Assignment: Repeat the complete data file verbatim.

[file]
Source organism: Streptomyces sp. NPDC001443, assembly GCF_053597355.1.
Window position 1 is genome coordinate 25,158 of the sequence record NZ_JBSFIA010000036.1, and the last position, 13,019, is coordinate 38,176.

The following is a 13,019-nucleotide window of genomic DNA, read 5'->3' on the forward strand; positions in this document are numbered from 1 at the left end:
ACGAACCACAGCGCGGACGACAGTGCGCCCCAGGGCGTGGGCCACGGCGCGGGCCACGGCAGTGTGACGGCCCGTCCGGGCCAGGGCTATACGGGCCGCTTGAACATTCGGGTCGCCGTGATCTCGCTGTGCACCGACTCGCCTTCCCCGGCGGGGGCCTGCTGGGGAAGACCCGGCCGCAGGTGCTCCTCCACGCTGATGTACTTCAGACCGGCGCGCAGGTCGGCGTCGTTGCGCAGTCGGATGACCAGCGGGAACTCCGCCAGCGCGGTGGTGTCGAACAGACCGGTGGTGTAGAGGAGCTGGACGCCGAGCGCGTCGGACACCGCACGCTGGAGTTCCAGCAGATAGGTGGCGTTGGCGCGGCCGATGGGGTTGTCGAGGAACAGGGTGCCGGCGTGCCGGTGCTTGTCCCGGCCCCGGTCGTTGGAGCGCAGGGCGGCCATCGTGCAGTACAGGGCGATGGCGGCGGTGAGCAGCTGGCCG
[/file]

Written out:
Source organism: Streptomyces sp. NPDC001443, assembly GCF_053597355.1.
Window position 1 is genome coordinate 25,158 of the sequence record NZ_JBSFIA010000036.1, and the last position, 13,019, is coordinate 38,176.

The following is a 13,019-nucleotide window of genomic DNA, read 5'->3' on the forward strand; positions in this document are numbered from 1 at the left end:
ACGAACCACAGCGCGGACGACAGTGCGCCCCAGGGCGTGGGCCACGGCGCGGGCCACGGCAGTGTGACGGCCCGTCCGGGCCAGGGCTATACGGGCCGCTTGAACATTCGGGTCGCCGTGATCTCGCTGTGCACCGACTCGCCTTCCCCGGCGGGGGCCTGCTGGGGAAGACCCGGCCGCAGGTGCTCCTCCACGCTGATGTACTTCAGACCGGCGCGCAGGTCGGCGTCGTTGCGCAGTCGGATGACCAGCGGGAACTCCGCCAGCGCGGTGGTGTCGAACAGACCGGTGGTGTAGAGGAGCTGGACGCCGAGCGCGTCGGACACCGCACGCTGGAGTTCCAGCAGATAGGTGGCGTTGGCGCGGCCGATGGGGTTGTCGAGGAACAGGGTGCCGGCGTGCCGGTGCTTGTCCCGGCCCCGGTCGTTGGAGCGCAGGGCGGCCATCGTGCAGTACAGGGCGATGGCGGCGGTGAGCAGCTGGCCG